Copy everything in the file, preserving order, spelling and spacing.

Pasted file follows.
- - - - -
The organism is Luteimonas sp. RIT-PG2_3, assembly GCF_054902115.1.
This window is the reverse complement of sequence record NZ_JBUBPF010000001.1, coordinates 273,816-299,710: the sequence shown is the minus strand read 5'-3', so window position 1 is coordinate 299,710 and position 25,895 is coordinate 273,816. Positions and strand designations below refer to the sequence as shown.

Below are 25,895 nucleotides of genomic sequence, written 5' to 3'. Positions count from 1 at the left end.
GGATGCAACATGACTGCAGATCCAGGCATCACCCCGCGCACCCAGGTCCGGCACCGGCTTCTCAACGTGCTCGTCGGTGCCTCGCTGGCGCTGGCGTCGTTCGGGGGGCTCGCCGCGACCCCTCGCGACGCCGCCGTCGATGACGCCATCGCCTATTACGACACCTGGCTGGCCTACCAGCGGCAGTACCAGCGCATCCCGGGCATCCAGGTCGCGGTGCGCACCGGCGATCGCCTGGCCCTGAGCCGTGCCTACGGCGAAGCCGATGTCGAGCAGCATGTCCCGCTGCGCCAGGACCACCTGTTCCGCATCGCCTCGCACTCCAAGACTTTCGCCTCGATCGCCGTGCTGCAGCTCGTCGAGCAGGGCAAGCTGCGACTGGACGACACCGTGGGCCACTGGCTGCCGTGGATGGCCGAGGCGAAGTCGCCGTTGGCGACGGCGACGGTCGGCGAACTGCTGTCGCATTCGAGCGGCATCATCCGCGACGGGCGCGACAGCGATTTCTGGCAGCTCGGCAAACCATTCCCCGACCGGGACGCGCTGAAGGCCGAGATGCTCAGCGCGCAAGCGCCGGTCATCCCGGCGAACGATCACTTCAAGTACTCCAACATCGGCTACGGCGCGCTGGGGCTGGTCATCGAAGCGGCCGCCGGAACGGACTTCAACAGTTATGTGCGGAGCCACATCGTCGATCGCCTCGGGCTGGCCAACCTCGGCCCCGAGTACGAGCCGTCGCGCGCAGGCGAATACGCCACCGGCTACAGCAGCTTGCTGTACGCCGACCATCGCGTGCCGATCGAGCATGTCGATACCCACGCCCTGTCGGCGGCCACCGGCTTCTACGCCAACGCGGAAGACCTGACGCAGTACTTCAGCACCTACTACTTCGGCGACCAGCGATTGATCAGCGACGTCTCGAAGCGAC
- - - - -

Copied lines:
The organism is Luteimonas sp. RIT-PG2_3, assembly GCF_054902115.1.
This window is the reverse complement of sequence record NZ_JBUBPF010000001.1, coordinates 273,816-299,710: the sequence shown is the minus strand read 5'-3', so window position 1 is coordinate 299,710 and position 25,895 is coordinate 273,816. Positions and strand designations below refer to the sequence as shown.

Below are 25,895 nucleotides of genomic sequence, written 5' to 3'. Positions count from 1 at the left end.
GGATGCAACATGACTGCAGATCCAGGCATCACCCCGCGCACCCAGGTCCGGCACCGGCTTCTCAACGTGCTCGTCGGTGCCTCGCTGGCGCTGGCGTCGTTCGGGGGGCTCGCCGCGACCCCTCGCGACGCCGCCGTCGATGACGCCATCGCCTATTACGACACCTGGCTGGCCTACCAGCGGCAGTACCAGCGCATCCCGGGCATCCAGGTCGCGGTGCGCACCGGCGATCGCCTGGCCCTGAGCCGTGCCTACGGCGAAGCCGATGTCGAGCAGCATGTCCCGCTGCGCCAGGACCACCTGTTCCGCATCGCCTCGCACTCCAAGACTTTCGCCTCGATCGCCGTGCTGCAGCTCGTCGAGCAGGGCAAGCTGCGACTGGACGACACCGTGGGCCACTGGCTGCCGTGGATGGCCGAGGCGAAGTCGCCGTTGGCGACGGCGACGGTCGGCGAACTGCTGTCGCATTCGAGCGGCATCATCCGCGACGGGCGCGACAGCGATTTCTGGCAGCTCGGCAAACCATTCCCCGACCGGGACGCGCTGAAGGCCGAGATGCTCAGCGCGCAAGCGCCGGTCATCCCGGCGAACGATCACTTCAAGTACTCCAACATCGGCTACGGCGCGCTGGGGCTGGTCATCGAAGCGGCCGCCGGAACGGACTTCAACAGTTATGTGCGGAGCCACATCGTCGATCGCCTCGGGCTGGCCAACCTCGGCCCCGAGTACGAGCCGTCGCGCGCAGGCGAATACGCCACCGGCTACAGCAGCTTGCTGTACGCCGACCATCGCGTGCCGATCGAGCATGTCGATACCCACGCCCTGTCGGCGGCCACCGGCTTCTACGCCAACGCGGAAGACCTGACGCAGTACTTCAGCACCTACTACTTCGGCGACCAGCGATTGATCAGCGACGTCTCGAAGCGAC